Communicating climate change is necessary, communicating climate change to skeptics is most important.
Climate change is a tough topic to bring about in the United States, increasingly so for the rest of the world due to a powerful skepticism movement. However, if we are to have educated responses and responsible voters there will need to an understanding of climate change for everyone that is affected. The current status quo of ignoring the issue will not do. It was Lord Stern, whose pivotal study the Stern Review is the most widely referred to report on the Economics of Climate Change that said "It is intensive public discussion that will, in my view, be the ultimate enforcement mechanism." Unfortunately, we are not there and it is due to everyday conversations and communication.
Problems in communicating climate change: for greater depth, our blogger Brian Kahn has put together a series regarding the challenges of communicating climate change. Global warming has already reached a consensus among most scientists (90% of the scientific journal Earth scientists believe the earth is warming. 82% believe that human activity causes the increase in climate temperature.) Brian goes into length three things: language, media, and visualizing. These three elements of communication are poorly utilized and the cause of such climate change illiteracy in the US.
Politics: climate change has become more than just a scientific phenomena briefly mentioned in textbooks or television ads. It has become a political issue, with a line drawn between conservatives and liberals; or more accurately between economists and environmentalists. Once political lines are drawn, the conversation turns away from facts and solutions to “who’s right and therefore better.” In that situation everyone loses.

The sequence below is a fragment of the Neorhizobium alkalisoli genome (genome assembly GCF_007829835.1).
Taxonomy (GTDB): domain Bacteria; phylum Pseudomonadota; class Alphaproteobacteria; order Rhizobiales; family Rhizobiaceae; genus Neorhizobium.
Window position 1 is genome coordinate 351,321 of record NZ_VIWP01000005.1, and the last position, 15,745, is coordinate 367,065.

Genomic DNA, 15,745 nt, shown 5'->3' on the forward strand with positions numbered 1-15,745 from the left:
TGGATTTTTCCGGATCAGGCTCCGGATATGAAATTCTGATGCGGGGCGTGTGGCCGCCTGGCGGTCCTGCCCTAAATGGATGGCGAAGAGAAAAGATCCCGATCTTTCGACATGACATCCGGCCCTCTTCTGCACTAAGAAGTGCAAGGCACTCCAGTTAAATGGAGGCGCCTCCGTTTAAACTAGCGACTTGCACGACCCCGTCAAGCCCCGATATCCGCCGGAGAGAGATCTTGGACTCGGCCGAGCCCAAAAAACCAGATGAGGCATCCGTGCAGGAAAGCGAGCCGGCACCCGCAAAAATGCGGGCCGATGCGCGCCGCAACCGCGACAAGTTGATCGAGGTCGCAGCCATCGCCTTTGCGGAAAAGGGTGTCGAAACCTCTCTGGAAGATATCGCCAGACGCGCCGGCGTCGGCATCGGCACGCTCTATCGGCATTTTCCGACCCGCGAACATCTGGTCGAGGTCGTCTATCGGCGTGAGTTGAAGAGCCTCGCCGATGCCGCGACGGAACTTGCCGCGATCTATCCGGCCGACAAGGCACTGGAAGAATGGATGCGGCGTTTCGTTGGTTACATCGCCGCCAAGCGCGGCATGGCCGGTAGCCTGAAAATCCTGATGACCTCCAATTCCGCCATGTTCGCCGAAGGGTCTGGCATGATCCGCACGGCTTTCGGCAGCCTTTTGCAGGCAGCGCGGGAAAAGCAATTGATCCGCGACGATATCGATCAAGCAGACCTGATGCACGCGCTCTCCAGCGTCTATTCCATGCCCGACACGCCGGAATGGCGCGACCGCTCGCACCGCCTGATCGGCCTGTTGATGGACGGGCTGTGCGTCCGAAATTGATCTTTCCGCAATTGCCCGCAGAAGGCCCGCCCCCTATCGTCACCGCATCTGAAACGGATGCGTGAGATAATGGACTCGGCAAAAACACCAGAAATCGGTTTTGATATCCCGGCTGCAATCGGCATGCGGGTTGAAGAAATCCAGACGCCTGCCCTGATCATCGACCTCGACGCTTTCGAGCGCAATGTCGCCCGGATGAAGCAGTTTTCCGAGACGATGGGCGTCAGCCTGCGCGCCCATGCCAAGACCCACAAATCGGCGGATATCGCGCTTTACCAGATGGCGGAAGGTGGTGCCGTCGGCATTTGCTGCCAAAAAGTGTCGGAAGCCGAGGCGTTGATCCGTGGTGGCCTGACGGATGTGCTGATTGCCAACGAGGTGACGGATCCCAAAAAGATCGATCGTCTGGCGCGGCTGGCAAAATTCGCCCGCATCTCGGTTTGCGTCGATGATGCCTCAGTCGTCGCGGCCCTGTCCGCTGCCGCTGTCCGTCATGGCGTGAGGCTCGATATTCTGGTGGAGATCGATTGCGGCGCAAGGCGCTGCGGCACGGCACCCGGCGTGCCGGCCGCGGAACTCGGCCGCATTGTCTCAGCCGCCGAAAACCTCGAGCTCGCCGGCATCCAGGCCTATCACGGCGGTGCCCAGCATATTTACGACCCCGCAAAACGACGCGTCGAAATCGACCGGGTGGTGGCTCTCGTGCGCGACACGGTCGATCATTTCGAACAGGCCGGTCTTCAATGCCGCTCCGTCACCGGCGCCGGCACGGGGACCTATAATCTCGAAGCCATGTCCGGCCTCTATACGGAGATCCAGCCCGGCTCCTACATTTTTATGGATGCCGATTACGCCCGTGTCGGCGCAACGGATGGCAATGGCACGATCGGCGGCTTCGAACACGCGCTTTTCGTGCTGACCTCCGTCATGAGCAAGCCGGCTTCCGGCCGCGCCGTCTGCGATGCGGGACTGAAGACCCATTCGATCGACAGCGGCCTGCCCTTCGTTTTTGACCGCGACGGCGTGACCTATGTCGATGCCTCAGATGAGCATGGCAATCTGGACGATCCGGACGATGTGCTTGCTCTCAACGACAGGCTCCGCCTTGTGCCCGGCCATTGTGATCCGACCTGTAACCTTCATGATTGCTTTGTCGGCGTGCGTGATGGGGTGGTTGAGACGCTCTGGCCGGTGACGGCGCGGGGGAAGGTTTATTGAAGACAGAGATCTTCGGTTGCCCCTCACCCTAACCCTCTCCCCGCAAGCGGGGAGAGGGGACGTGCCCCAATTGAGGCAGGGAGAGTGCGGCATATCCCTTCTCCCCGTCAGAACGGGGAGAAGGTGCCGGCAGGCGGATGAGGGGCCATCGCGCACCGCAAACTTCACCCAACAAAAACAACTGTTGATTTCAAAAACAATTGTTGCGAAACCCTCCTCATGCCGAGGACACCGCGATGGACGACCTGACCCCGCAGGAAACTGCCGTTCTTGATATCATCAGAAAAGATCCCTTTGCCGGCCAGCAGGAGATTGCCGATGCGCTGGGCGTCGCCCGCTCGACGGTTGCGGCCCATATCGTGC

It must be understood quickly that unless we can pull the issue of climate change away from being categorized as a political ideology or religious view we’re never going to have a fruitful conversation on climate change. Without fruitful climate change conversations we won’t have the “ultimate enforcement mechanism” Stern mentions above. In order to win, you must lose. That is to say, you must treat the conversation like a friendly transaction between two scholars looking for the truth, not trying to convince the other is wrong.
How an everyday conversation should go between a climate change skeptic and an advocate against climate change: first, the topic is brought up. “So what are your views on climate change?” Their answer may be: “It’s a natural cycle that happens every 10,000 years, not man-made.” Bingo, we have a skeptic. You could cite all the climate change reports you’ve read and they would put forth theirs. Or you’d be better to discuss probabilities. Climate change has this fat-tail problem: small probabilities for highly catastrophic consequences: one computer model has shown if we become carbon neutral at 550ppm (with a strong global effort) there's a 4.2% probability of reaching an 8C rise in temperature (Stern, 2008). Ask them: what if we’re wrong to ignore climate change? Would you have wanted governments to put up 1% of GDP to save lives? If nothing else, than just to save money? Turn the conversation away from who’s right or wrong and make it about what if we could have done something, just in case it’s as bad as or worse than what many scientists suggest. You’ll rediscover common ground with skeptics needed to do good for the future; we’ll build from there.
Photo Credit : Anders V